Polysorbate-Tween 80 (Thermo Fisher Scientific, Waltham, MA, USA), glyceride (Sigma-Aldrich Co., St. Louis, MO, USA), ciprofloxacin (LKT Laboratories, St. Paul, MN, USA), dulbecco’s modified eagle’s medium (Sigma-Aldrich Co.), foetal bovine serum (Sigma-Aldrich Co.), mueller–hinton agar (Difco Becton Dickinson, Sparks, MD, USA), mueller–hinton broth (Difco Becton Dickinson), ethanol (Joseph Mills Denaturants, Liverpool, UK), phosphate buffer saline (Sigma-Aldrich Co.), dimethylsulfoxide (Sigma-Aldrich Co.), MTT (3-(4,5-dimethylthiazol-2-yl)-2,5 diphenyltetrazolium bromide) dye (Naclai tesque, Inc., Kyoto, Japan), penicillin and streptomycin antibiotics (i-DNA Biotecnology(M) Sdn Bhd, Kuala Lumpur, Malaysia), Access RT-PCR System (Promega Corp., Madison, WI, USA), lipopolysaccharides from Salmonella enterica serotype enteritidis (Sigma-Aldrich Co.), RNA isolation kit (RBC Bioscience Corp., Xiandin Dist., New Taipei, Taiwan), BrdU cell proliferation assay kit (Biovision Inc., Milpitas, CA, USA), agarose LE, analytical grade (Promega Corp.), SYBR Safe DNA gel stain (Invitrogen, Waltham, MA, USA), loading dye and DNA ladder (i-DNA Biotechnology (M) Sdn Bhd).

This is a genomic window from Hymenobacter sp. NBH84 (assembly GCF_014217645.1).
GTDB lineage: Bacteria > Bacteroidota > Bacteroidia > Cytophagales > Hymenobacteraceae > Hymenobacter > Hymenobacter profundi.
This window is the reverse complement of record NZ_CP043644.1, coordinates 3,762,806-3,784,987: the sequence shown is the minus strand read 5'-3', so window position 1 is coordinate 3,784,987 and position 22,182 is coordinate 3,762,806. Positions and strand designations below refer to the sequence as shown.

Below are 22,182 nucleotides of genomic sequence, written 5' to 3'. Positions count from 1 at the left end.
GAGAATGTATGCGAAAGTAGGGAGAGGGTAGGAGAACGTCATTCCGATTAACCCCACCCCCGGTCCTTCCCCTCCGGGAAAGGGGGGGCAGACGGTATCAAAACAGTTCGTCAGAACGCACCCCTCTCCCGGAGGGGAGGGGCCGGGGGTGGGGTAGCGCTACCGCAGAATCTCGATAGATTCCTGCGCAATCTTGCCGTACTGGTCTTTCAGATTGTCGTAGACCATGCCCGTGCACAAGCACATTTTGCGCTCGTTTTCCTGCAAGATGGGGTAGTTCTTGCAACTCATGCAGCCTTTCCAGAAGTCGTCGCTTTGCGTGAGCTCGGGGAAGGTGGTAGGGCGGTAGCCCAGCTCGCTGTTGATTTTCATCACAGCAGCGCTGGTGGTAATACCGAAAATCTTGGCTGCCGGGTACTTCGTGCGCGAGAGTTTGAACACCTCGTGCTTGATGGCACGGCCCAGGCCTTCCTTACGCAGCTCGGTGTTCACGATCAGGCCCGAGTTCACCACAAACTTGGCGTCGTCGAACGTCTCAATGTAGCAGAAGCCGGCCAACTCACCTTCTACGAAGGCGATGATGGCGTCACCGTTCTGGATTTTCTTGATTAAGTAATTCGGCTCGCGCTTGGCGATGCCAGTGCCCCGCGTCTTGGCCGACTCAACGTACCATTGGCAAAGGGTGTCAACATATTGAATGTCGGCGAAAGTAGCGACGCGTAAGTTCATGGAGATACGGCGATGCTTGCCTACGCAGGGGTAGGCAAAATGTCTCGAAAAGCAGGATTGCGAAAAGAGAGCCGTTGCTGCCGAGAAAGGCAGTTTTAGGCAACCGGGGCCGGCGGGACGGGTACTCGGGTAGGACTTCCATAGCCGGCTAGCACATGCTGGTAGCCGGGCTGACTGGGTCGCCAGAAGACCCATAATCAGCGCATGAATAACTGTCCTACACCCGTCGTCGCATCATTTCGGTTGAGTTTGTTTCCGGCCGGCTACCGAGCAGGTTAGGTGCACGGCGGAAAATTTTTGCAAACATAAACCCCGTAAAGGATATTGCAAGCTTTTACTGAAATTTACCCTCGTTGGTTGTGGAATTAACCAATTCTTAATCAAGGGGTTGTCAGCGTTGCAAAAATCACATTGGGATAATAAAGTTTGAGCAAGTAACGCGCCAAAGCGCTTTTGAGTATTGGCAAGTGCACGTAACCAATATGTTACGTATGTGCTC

3.2. Bacterial Strain

Salmonella Typhimurium ATCC 14208 was obtained from American Type Culture Collection (ATCC, Rockville, MD, USA). S. Typhimurium ATCC 14028 were grown and maintained on Tryptic Soy agar (TSA) (Sigma-Aldrich Co.).

3.3. Top-Down Synthesis of Cockle Shells Calcium Carbonate Nanoparticles